Head Bobbing - The Horse Forum
LinkBack Thread Tools
post #1 of 4 Old 04-30-2007, 08:25 PM Thread Starter
Join Date: Apr 2007
Posts: 1
• Horses: 0
Head Bobbing

Hello, I have owned my pony for 4 years now and about a year ago he would start bobbing his head and snorting as if he had flies in is nose. We understood on the sunny days, but when there wasn't a fly in sight, we began to wonder what was going on. Not only does he snort and bob his head, but when riding him he will even strike out with is front feet. It is very distracting for both him and his rider because he has such a violent reaction. I was wondering if anyone has ever come across this problem and if so if they had aever found a cure for it. Thanks.
Bonbon is offline  
Sponsored Links
post #2 of 4 Old 04-30-2007, 11:04 PM
Join Date: Mar 2007
Location: CA
Posts: 168
• Horses: 0
It sounds like a neurological problem. I would call your vet immediatly.
futolympeventer327 is offline  
post #3 of 4 Old 04-30-2007, 11:38 PM
Join Date: Apr 2007
Location: Oak Hills CA, High Desert
Posts: 169
• Horses: 0
It could indeed be a neuro problem. It could also be that he needs his teeth floated. Or, as he is 4, he may have wolf teeth. Those come in right where the bit goes, making it painful to have a bit in their mouth. They can be pulled by a vet or equine dentist without any problem. They are not deep rooted, and are not "useful" teeth. It is quite common for male horses to have wolf teeth, alhough mares can have them too. They usually come in around 3-4 yrs. of age. My friend just had her geldings wolf teeth pulled. He was so much happier afterward! A little sore for a couple of days, but no big deal.

Head tossing is the major symptom of problem teeth.

If it is just that they need floating... When their teeth don't grow evenly (most don't) they can have sharp spikes. It can be painful to have a bit in their mouth. It can also be painful period, sometimes they can puncture the roof or bottom of the mouth. Have your vet or equine dentist check his teeth. Floating isn't a big deal, but usually they do need to be mildly sedated. Again, no big deal. My horse just had her teeth floated for the first time last month. She takes the bit much better now! And no more head tossing.
DesertGal is offline  
post #4 of 4 Old 05-01-2007, 02:59 AM
Green Broke
Join Date: Mar 2007
Location: Yorkshire, UK
Posts: 3,201
• Horses: 4
Hi Bonbon,
The symptoms you describe sound like head shaking to me.

Head shaking symptoms are almost as varied as there are horses with Headshaking Syndrome. Below is a list of some of the symptoms, but not all horses have all of them :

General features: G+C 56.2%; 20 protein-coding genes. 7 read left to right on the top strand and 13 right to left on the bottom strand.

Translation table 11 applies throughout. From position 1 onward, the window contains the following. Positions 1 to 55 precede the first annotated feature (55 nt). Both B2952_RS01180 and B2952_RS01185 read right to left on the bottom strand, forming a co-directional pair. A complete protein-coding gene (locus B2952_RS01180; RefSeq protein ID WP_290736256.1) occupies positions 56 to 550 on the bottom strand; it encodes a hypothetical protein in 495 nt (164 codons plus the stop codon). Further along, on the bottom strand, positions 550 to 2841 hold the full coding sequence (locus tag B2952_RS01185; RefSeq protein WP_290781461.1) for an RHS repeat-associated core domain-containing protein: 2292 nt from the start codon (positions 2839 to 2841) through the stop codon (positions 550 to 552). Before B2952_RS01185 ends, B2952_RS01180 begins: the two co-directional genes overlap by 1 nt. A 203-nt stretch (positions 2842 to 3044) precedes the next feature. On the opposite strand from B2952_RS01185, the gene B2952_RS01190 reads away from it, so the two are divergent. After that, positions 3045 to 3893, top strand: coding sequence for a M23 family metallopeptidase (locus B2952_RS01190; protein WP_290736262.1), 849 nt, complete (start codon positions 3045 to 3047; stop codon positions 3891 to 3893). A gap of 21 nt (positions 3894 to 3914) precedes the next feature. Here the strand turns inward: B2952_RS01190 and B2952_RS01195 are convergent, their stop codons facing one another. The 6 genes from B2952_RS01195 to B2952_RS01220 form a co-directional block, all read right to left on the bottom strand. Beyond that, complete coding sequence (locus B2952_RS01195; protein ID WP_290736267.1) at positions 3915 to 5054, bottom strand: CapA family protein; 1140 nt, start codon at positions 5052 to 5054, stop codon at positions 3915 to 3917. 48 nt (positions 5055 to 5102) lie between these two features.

Symptoms start in March/April and end in September/October.
Scratches his nose on his foreleg or an object.
Buries his nose in the tail of the horse in front of him.
Personality changes - an unhappy horse.
Constant sneezing/snorting while working.
Shakes at trot/cantor, but not at a walk.
Suddenly jerks his head up almost hitting the rider.
Constant blowing nose as if to expel something.
Shakes violently enough to lift front legs off of the ground.
Jerks suddenly like a bee just stung his nose.
Kicking one or the other foreleg towards their head.

There are different treatments available, over here in the UK, we have a piece of netting/mesh material which attaches to the noseband and covers the nose. Try doing a search on google for head shaking in horses.

I'm not a vet, so I'm not a 100%, but the symptoms you have said, does sound like it.
meggymoo is offline  

Quick Reply

Register Now

In order to be able to post messages on the The Horse Forum forums, you must first register.

Already have a Horse Forum account?
Members are allowed only one account per person at the Horse Forum, so if you've made an account here in the past you'll need to continue using that account. Please do not create a new account or you may lose access to the Horse Forum. If you need help recovering your existing account, please Contact Us. We'll be glad to help!

New to the Horse Forum?
Please choose a username you will be satisfied with using for the duration of your membership at the Horse Forum. We do not change members' usernames upon request because that would make it difficult for everyone to keep track of who is who on the forum. For that reason, please do not incorporate your horse's name into your username so that you are not stuck with a username related to a horse you may no longer have some day, or use any other username you may no longer identify with or care for in the future.

User Name:
Please enter a password for your user account. Note that passwords are case-sensitive.


Confirm Password:
Email Address
Please enter a valid email address for yourself.

Email Address:


Human Verification

In order to verify that you are a human and not a spam bot, please enter the answer into the following box below based on the instructions contained in the graphic.

Old Thread Warning
This thread is more than 90 days old. When a thread is this old, it is often better to start a new thread rather than post to it. However, If you feel you have something of value to add to this particular thread, you can do so by checking the box below before submitting your post.

Thread Tools
Show Printable Version Show Printable Version
Email this Page Email this Page

Posting Rules  
You may post new threads
You may post replies
You may not post attachments
You may not edit your posts

BB code is On
Smilies are On
[IMG] code is On
HTML code is Off
Trackbacks are On
Pingbacks are On
Refbacks are On

For the best viewing experience please update your browser to Google Chrome